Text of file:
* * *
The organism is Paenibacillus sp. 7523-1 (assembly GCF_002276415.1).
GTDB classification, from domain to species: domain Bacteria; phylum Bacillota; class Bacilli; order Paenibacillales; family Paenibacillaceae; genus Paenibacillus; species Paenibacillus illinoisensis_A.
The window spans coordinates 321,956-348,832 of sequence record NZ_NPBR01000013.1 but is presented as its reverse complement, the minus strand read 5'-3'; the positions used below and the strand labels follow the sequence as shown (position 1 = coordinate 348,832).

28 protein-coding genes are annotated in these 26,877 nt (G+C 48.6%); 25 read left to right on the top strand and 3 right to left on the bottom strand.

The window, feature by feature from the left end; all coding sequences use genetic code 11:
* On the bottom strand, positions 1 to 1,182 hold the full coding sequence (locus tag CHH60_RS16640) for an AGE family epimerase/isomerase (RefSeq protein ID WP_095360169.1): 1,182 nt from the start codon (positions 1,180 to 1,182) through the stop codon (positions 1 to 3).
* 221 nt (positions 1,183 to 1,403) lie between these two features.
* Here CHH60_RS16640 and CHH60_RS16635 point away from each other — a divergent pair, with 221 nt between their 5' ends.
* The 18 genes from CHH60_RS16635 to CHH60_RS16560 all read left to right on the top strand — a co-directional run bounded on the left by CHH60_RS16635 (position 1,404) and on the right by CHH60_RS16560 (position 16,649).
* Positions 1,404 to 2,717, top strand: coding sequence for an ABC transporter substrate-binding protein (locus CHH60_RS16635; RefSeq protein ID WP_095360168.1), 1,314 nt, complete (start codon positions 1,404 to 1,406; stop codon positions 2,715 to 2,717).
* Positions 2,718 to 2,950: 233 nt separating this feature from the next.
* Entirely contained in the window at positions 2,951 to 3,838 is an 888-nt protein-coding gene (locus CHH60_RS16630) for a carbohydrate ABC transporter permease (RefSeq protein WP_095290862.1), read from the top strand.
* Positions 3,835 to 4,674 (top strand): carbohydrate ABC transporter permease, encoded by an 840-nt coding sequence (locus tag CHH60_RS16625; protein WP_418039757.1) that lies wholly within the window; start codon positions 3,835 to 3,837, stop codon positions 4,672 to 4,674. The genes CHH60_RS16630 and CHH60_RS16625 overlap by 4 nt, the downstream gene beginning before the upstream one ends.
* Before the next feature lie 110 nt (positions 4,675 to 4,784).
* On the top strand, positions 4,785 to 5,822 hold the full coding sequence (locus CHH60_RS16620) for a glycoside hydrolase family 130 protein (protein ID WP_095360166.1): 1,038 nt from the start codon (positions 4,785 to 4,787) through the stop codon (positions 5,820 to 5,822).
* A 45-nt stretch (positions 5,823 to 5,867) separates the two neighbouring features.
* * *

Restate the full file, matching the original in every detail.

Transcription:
The organism is Paenibacillus sp. 7523-1 (assembly GCF_002276415.1).
GTDB classification, from domain to species: domain Bacteria; phylum Bacillota; class Bacilli; order Paenibacillales; family Paenibacillaceae; genus Paenibacillus; species Paenibacillus illinoisensis_A.
The window spans coordinates 321,956-348,832 of sequence record NZ_NPBR01000013.1 but is presented as its reverse complement, the minus strand read 5'-3'; the positions used below and the strand labels follow the sequence as shown (position 1 = coordinate 348,832).

28 protein-coding genes are annotated in these 26,877 nt (G+C 48.6%); 25 read left to right on the top strand and 3 right to left on the bottom strand.

The window, feature by feature from the left end; all coding sequences use genetic code 11:
* On the bottom strand, positions 1 to 1,182 hold the full coding sequence (locus tag CHH60_RS16640) for an AGE family epimerase/isomerase (RefSeq protein ID WP_095360169.1): 1,182 nt from the start codon (positions 1,180 to 1,182) through the stop codon (positions 1 to 3).
* 221 nt (positions 1,183 to 1,403) lie between these two features.
* Here CHH60_RS16640 and CHH60_RS16635 point away from each other — a divergent pair, with 221 nt between their 5' ends.
* The 18 genes from CHH60_RS16635 to CHH60_RS16560 all read left to right on the top strand — a co-directional run bounded on the left by CHH60_RS16635 (position 1,404) and on the right by CHH60_RS16560 (position 16,649).
* Positions 1,404 to 2,717, top strand: coding sequence for an ABC transporter substrate-binding protein (locus CHH60_RS16635; RefSeq protein ID WP_095360168.1), 1,314 nt, complete (start codon positions 1,404 to 1,406; stop codon positions 2,715 to 2,717).
* Positions 2,718 to 2,950: 233 nt separating this feature from the next.
* Entirely contained in the window at positions 2,951 to 3,838 is an 888-nt protein-coding gene (locus CHH60_RS16630) for a carbohydrate ABC transporter permease (RefSeq protein WP_095290862.1), read from the top strand.
* Positions 3,835 to 4,674 (top strand): carbohydrate ABC transporter permease, encoded by an 840-nt coding sequence (locus tag CHH60_RS16625; protein WP_418039757.1) that lies wholly within the window; start codon positions 3,835 to 3,837, stop codon positions 4,672 to 4,674. The genes CHH60_RS16630 and CHH60_RS16625 overlap by 4 nt, the downstream gene beginning before the upstream one ends.
* Before the next feature lie 110 nt (positions 4,675 to 4,784).
* On the top strand, positions 4,785 to 5,822 hold the full coding sequence (locus CHH60_RS16620) for a glycoside hydrolase family 130 protein (protein ID WP_095360166.1): 1,038 nt from the start codon (positions 4,785 to 4,787) through the stop codon (positions 5,820 to 5,822).
* A 45-nt stretch (positions 5,823 to 5,867) separates the two neighbouring features.